- 12 Oct '06 10:22 / 2 editssymmetry on an operation R over Z is defined thus,

xRy => yRx

e.g. if x=y then y=x, if 3|(x-y) then 3|(y-x)

anti-symmetry on R over Z is defined thus,

if xRy and yRx then x=y,

e.g. x(< =)y and y(< =)x then x=y (< = is less than or equal to)

Question: is the operation ' < ' symmetric, anti symmetric, neither or both? - 12 Oct '06 17:41

Maybe relation is more appropriate than operation.*Originally posted by genius***symmetry on an operation R over Z is defined thus,**

xRy => yRx

e.g. if x=y then y=x, if 3|(x-y) then 3|(y-x)

anti-symmetry on R over Z is defined thus,

if xRy and yRx then x=y,

e.g. x(< =)y and y(< =)x then x=y (< = is less than or equal to)

Question: is the operation ' < ' symmetric, anti symmetric, neither or both?

Depends what meaning you impose on that symbol > but if we assume the default it is neither symmetric, nor anti-symmetric. - 12 Oct '06 18:30 / 2 edits

not sure, but it seems like it is anti-symmetric to me, because a>b and b>a cannot happen both, and therefore the statement: if a>b and b>a , then a=b is true*Originally posted by ilywrin***Maybe relation is more appropriate than operation.**

Depends what meaning you impose on that symbol > but if we assume the default it is neither symmetric, nor anti-symmetric. - 12 Oct '06 22:36

no no, antisymmetric really is this by definition: if xRy and yRx, then x=y.*Originally posted by aginis***you're discussing relations and antisymetric is if xRY then NOT yRx as a relation can be either reflexive (for all x xRx) or anti-reflexive (for all x NOT xRx)**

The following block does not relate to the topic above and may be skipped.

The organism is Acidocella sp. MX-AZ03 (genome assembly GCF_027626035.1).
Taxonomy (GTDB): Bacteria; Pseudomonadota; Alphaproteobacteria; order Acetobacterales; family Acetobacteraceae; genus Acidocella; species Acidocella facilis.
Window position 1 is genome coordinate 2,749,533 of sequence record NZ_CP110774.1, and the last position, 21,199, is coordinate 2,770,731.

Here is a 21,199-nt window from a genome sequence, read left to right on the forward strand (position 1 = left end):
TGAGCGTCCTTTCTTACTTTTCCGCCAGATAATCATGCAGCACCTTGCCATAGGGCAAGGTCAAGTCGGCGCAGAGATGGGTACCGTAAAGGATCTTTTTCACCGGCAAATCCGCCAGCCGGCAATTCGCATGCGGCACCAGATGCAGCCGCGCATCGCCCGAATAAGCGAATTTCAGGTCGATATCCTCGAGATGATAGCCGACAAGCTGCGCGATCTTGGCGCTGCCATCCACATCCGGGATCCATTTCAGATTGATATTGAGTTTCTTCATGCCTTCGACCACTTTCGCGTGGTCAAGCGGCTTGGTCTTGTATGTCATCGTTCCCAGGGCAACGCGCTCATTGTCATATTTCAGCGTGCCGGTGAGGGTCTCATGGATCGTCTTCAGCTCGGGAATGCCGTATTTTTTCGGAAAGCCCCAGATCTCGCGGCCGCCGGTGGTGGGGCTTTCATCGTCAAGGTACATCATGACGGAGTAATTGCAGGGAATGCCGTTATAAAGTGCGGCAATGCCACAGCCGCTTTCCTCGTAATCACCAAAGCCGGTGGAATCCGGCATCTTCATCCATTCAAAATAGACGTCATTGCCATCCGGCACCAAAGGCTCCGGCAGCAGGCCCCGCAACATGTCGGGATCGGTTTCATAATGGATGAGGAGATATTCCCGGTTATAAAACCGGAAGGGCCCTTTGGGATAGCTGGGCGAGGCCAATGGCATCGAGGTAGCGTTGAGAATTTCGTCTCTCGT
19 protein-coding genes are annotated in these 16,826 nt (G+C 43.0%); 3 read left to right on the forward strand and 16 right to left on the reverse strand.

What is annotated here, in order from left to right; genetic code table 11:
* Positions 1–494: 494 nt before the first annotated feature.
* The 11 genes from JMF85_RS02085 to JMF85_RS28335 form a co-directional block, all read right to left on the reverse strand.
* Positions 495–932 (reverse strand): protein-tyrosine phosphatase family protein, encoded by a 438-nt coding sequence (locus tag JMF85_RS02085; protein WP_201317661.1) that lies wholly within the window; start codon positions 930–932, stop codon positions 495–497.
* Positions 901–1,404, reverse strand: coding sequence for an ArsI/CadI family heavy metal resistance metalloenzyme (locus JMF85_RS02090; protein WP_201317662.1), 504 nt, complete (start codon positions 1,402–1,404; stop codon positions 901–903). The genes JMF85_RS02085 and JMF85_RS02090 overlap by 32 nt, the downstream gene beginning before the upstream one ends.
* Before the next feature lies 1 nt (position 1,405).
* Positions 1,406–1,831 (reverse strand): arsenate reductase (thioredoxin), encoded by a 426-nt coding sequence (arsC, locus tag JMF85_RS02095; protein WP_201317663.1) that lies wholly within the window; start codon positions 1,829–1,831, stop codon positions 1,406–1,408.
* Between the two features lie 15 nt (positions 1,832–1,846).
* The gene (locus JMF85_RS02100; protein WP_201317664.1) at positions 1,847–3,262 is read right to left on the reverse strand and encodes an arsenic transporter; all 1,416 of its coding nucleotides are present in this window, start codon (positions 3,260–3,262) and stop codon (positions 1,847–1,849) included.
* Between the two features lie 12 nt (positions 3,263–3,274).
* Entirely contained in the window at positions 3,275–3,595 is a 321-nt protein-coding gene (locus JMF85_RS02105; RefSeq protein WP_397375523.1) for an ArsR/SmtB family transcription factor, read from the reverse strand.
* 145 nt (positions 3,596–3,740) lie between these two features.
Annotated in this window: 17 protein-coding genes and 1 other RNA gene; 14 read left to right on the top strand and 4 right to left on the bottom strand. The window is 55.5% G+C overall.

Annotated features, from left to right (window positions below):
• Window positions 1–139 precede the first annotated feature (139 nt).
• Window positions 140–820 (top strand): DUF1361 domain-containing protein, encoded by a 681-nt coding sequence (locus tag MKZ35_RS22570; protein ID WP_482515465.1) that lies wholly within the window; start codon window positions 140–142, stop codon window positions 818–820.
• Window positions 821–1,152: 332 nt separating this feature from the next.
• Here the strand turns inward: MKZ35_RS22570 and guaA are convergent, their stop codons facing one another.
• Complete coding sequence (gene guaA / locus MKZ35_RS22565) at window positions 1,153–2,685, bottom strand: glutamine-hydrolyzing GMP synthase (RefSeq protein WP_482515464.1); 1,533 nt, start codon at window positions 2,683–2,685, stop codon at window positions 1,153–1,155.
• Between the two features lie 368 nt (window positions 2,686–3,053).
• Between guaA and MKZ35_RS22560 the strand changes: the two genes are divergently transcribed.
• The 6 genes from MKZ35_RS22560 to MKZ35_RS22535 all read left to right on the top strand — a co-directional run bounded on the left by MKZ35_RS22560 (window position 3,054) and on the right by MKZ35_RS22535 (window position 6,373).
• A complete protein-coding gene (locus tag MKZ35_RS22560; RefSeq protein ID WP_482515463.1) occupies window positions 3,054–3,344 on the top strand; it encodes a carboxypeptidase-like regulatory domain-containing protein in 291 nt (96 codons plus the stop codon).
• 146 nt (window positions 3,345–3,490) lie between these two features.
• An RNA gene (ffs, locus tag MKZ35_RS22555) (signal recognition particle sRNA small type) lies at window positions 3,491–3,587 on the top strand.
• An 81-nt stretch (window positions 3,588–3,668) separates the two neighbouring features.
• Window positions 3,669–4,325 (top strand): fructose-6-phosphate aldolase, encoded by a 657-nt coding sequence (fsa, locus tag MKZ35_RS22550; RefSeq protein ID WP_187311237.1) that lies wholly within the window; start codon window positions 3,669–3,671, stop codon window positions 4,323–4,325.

It is not the opposite of symmetric - 13 Oct '06 09:17

wooops righ you are ...look what a good nights sleep will do*Originally posted by Skinn13***no no, antisymmetric really is this by definition: if xRy and yRx, then x=y.**

It is not the opposite of symmetric

(xRy ^ yRx)-> x=y looks more familiar. I was thinking antisymmetric AND antireflexive shame on me. - 13 Oct '06 15:02

yes-i meant relation not operation*Originally posted by Skinn13***not sure, but it seems like it is anti-symmetric to me, because a>b and b>a cannot happen both, and therefore the statement: if a>b and b>a , then a=b is true**

i think you've got it, but could you give a better explanation?